‘This is how things look right now:
‘How long can frugal Germans support their big-spending EU partners?
‘Maybe when things are going well, they will happily do it.
‘But my prediction is by 2025, things will not be going well.
‘We’re seeing things start to unravel already, with surging energy prices providing the trigger point:
‘German manufacturing is at a crisis point even today.
‘As Bloomberg pointed out:
‘As this plays out, what comes next?’
It’s funny, but in four short weeks after I wrote this, it doesn’t seem half as crazy now!
What comes next?
The trillion-dollar question…
It’s a dog’s breakfast everywhere you look in Europe.
War on the doorstep, rising energy costs, debt costs soaring, and their most economically powerful member starting to weaken fast.
Even worse, I don’t think the Germans are going to get any help from their main ally, the US.
Indeed, just last Friday, a German minister was openly criticising the US over natural gas prices, saying:
‘Some countries, including friendly ones, sometimes achieve astronomical prices [for their gas]. Of course, that brings with it problems that we have to talk about.’
We’ll see how the US responds, but the OPEC decision to cut oil production last week won’t help matters.
And on the monetary front, the Federal Reserve clearly isn’t considering Europe at all in their decisions.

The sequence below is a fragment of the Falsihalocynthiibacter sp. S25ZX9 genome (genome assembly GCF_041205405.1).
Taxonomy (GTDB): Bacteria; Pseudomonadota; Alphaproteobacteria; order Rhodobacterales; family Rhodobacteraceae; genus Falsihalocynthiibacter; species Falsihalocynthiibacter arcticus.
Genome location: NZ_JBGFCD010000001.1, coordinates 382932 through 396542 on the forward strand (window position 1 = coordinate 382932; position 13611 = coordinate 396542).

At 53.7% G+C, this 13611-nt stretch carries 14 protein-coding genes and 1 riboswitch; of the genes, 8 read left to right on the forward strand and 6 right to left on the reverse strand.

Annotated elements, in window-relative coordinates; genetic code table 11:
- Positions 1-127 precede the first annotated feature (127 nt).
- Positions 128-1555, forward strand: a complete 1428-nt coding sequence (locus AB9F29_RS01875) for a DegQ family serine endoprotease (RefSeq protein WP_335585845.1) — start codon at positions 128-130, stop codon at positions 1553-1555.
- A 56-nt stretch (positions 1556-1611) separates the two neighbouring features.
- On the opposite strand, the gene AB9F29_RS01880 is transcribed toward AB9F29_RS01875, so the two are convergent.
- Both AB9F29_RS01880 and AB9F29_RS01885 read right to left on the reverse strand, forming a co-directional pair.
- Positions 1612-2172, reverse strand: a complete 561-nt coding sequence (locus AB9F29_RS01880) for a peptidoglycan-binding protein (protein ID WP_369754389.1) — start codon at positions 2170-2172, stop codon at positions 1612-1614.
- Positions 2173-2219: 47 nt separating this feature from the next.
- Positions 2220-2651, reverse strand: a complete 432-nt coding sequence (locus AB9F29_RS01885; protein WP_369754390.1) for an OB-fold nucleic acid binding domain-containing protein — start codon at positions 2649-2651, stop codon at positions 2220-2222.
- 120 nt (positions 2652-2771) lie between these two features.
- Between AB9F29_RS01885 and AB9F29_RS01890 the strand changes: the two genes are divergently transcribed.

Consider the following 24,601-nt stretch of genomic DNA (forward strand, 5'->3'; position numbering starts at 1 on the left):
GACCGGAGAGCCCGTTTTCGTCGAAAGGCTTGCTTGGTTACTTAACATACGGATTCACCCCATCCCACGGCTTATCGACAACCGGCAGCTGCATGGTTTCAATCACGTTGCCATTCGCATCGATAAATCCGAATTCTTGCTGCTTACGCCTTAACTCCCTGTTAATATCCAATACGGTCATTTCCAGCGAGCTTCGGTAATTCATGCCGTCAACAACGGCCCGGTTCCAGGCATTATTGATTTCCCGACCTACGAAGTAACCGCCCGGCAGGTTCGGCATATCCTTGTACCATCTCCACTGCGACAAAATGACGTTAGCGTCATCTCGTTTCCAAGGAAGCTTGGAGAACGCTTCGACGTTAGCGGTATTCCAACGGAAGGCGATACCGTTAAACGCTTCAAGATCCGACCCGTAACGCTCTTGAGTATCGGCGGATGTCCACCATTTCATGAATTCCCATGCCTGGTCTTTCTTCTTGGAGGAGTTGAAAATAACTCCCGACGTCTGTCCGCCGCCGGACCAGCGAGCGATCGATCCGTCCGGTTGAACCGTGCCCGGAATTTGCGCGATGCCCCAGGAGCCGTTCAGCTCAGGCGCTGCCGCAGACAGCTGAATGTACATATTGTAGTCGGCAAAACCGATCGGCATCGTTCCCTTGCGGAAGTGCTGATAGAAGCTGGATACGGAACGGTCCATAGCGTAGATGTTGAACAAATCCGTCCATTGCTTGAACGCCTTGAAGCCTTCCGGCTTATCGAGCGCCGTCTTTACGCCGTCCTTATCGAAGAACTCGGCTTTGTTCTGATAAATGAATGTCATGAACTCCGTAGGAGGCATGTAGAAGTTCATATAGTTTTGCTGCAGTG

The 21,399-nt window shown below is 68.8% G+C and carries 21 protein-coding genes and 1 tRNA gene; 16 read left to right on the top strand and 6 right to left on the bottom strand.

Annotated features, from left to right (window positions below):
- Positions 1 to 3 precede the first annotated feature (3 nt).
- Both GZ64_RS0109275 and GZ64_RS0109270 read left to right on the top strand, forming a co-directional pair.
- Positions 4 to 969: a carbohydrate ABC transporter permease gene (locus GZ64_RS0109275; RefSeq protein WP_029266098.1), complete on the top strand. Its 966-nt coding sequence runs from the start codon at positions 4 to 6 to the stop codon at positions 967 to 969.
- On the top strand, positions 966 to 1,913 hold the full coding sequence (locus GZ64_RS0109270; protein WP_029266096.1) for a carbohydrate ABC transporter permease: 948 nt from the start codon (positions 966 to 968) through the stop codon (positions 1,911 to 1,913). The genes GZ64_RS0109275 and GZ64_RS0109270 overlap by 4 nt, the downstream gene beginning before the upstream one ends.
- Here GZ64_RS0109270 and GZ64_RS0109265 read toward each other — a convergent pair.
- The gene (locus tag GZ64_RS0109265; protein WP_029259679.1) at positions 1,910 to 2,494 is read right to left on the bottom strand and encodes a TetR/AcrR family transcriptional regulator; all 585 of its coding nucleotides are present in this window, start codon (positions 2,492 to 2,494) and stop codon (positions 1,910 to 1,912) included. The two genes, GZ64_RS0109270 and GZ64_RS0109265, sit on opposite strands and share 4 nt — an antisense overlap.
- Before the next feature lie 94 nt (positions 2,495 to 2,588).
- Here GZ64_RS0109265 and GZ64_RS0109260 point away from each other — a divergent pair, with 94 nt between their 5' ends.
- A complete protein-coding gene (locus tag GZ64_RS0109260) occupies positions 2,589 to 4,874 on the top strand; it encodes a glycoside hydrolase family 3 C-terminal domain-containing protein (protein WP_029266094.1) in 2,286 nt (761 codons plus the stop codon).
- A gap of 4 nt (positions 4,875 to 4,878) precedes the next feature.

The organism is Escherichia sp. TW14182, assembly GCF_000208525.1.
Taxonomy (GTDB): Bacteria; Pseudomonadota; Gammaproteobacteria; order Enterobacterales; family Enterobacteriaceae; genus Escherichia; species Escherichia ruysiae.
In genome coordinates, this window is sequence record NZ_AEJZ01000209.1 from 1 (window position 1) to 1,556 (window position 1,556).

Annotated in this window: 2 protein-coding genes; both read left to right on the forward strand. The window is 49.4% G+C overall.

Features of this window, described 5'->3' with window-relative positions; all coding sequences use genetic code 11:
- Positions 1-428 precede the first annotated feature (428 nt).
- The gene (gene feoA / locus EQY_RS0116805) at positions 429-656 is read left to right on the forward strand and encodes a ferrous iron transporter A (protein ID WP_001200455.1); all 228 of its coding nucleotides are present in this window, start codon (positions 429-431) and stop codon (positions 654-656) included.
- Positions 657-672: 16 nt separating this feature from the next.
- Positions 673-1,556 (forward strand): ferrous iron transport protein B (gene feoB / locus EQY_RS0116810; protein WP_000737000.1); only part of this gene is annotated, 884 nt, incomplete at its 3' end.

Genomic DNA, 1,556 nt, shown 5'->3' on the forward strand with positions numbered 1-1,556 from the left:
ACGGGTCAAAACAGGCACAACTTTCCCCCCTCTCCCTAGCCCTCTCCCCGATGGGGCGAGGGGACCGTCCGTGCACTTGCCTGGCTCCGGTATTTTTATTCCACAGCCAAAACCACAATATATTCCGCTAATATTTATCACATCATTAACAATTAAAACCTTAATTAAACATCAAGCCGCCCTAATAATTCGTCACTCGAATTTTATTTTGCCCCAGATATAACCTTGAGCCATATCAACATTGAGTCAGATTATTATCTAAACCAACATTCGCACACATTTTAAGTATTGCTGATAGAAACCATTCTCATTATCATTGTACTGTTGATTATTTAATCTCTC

Fed member Christopher Waller said on Friday:
‘It’s not the Fed’s responsibility to tackle the issues of other countries.’
Meaning more rate hikes leading to a stronger US dollar — and all the big problems that’s causing in the rest of the world — look set to continue.
On a side note, economist Lyn Alden responded on Twitter to Waller’s comments, noting:
It’s a great point…
I mean, why would any country — friend or foe — go back to investing in US debt after all this?
And what does that mean for the US reserve currency status long term?
Big questions that’ll play out over the next decade.
But back to the European situation.
Even within the block, tensions are starting to appear because of what Germany might do next.
As the Financial Times reported on Friday:
‘Spain and Belgium have issued warnings about the consequences of Germany’s huge fiscal stimulus package for the EU single market as the bloc attempts to muster a unified response to soaring energy prices.
‘The announcement of a €200bn fiscal stimulus package by Germany last week has prompted other EU member states to warn of unfair competitive distortions if individual states, particularly those with deep pockets, pursue large support measures.’
Can the Eurozone survive intact?
It’ll be hard.
History suggests European nations move further apart — to the political extremes — when tough economic times hit.
And the recent Italian election of far-right candidate Giorgia Meloni suggests that process is already underway ‘on the ground’.
Interesting times ahead…
Editor, Money Morning
PS: If I’m right on how this all plays out, we’re in the early stage of a monumental decade-long run for bitcoin.
Watch the full timeline presentation here and decide for yourself.